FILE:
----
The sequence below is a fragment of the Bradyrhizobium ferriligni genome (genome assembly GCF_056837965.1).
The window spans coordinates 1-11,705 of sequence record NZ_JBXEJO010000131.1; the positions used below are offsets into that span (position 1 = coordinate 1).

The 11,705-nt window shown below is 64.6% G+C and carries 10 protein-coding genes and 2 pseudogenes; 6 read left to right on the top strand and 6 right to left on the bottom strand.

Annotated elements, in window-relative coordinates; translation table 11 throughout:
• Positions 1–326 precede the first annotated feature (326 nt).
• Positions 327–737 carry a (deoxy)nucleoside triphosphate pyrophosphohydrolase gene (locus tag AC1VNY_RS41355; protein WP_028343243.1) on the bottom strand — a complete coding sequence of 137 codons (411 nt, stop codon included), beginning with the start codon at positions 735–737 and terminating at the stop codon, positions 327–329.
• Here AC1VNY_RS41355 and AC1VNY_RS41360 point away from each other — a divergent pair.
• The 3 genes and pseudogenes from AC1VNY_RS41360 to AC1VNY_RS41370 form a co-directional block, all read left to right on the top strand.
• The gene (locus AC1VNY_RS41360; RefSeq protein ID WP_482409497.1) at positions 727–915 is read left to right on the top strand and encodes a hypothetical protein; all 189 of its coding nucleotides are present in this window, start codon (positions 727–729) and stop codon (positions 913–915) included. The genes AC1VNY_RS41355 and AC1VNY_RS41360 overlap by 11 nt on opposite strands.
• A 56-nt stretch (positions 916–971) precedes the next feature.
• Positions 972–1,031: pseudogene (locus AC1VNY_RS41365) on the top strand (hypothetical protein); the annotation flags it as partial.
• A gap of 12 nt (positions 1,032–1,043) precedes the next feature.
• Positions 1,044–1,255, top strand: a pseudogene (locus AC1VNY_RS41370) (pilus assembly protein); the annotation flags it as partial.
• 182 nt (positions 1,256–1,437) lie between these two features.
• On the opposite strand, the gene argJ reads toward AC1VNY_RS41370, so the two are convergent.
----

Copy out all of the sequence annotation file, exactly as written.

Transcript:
The sequence below is a fragment of the Bradyrhizobium ferriligni genome (genome assembly GCF_056837965.1).
The window spans coordinates 1-11,705 of sequence record NZ_JBXEJO010000131.1; the positions used below are offsets into that span (position 1 = coordinate 1).

The 11,705-nt window shown below is 64.6% G+C and carries 10 protein-coding genes and 2 pseudogenes; 6 read left to right on the top strand and 6 right to left on the bottom strand.

Annotated elements, in window-relative coordinates; translation table 11 throughout:
• Positions 1–326 precede the first annotated feature (326 nt).
• Positions 327–737 carry a (deoxy)nucleoside triphosphate pyrophosphohydrolase gene (locus tag AC1VNY_RS41355; protein WP_028343243.1) on the bottom strand — a complete coding sequence of 137 codons (411 nt, stop codon included), beginning with the start codon at positions 735–737 and terminating at the stop codon, positions 327–329.
• Here AC1VNY_RS41355 and AC1VNY_RS41360 point away from each other — a divergent pair.
• The 3 genes and pseudogenes from AC1VNY_RS41360 to AC1VNY_RS41370 form a co-directional block, all read left to right on the top strand.
• The gene (locus AC1VNY_RS41360; RefSeq protein ID WP_482409497.1) at positions 727–915 is read left to right on the top strand and encodes a hypothetical protein; all 189 of its coding nucleotides are present in this window, start codon (positions 727–729) and stop codon (positions 913–915) included. The genes AC1VNY_RS41355 and AC1VNY_RS41360 overlap by 11 nt on opposite strands.
• A 56-nt stretch (positions 916–971) precedes the next feature.
• Positions 972–1,031: pseudogene (locus AC1VNY_RS41365) on the top strand (hypothetical protein); the annotation flags it as partial.
• A gap of 12 nt (positions 1,032–1,043) precedes the next feature.
• Positions 1,044–1,255, top strand: a pseudogene (locus AC1VNY_RS41370) (pilus assembly protein); the annotation flags it as partial.
• 182 nt (positions 1,256–1,437) lie between these two features.
• On the opposite strand, the gene argJ reads toward AC1VNY_RS41370, so the two are convergent.